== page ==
Queer Viking stories

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The Vikings: for most of us, they’re the peak of cis-het masculinity. But increasingly, research is showing that this simply wasn’t the case. I’m a Viking historian. I study queerness and gender in the Viking Age, and how those ideas have been weaponised by white supremacy in the last 200 years.

The Vikings were the people who lived in Scandinavia around 700-1100 AD. They’re most famous for raiding, trading, and exploring throughout Europe and beyond: as far east as Russia, as south as Turkey, as north as Iceland and as west as Newfoundland, Canada.

By the end of the Viking Age, the Vikings were converting to Christianity, but for the majority of the Viking Age, they believed in the Norse pantheon of gods, with Odin, Thor, and Loki as some of the most famous gods.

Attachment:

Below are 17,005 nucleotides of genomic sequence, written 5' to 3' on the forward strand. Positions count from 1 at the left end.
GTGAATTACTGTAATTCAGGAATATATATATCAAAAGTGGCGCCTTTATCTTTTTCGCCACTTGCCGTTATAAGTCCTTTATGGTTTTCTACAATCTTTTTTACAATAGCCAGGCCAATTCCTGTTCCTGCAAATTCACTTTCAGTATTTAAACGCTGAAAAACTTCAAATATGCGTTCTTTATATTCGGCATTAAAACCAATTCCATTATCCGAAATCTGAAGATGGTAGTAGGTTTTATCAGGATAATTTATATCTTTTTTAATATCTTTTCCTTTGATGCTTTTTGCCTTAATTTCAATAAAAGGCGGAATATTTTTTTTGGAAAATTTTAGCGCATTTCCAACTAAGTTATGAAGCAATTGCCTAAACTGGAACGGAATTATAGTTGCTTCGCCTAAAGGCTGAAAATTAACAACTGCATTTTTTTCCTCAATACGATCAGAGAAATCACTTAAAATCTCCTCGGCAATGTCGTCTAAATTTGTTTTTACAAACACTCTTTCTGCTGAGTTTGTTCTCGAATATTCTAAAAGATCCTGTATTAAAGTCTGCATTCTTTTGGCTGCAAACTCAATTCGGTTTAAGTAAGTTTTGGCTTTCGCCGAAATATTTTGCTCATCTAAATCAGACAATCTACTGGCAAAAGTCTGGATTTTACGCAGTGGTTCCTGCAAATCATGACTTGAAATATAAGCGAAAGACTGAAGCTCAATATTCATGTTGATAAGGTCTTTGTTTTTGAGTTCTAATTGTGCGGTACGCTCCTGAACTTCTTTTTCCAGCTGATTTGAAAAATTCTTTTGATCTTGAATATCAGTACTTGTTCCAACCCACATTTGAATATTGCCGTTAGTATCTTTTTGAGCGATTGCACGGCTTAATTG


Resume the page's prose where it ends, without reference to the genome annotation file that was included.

I research the myths and rituals around these gods. I’ve questioned how Odin has been presented in myths; I’ve explored Viking magic and the impact it had on gender; and I often give a lecture called “Why We Should Care About Queer Vikings” which traces how white supremacists have portrayed Vikings in ways that serve their political purposes.

Learning about our past doesn’t end when LGBTQ+ History Month does, so here are five queer Viking stories that you probably haven’t heard before.

Read on…

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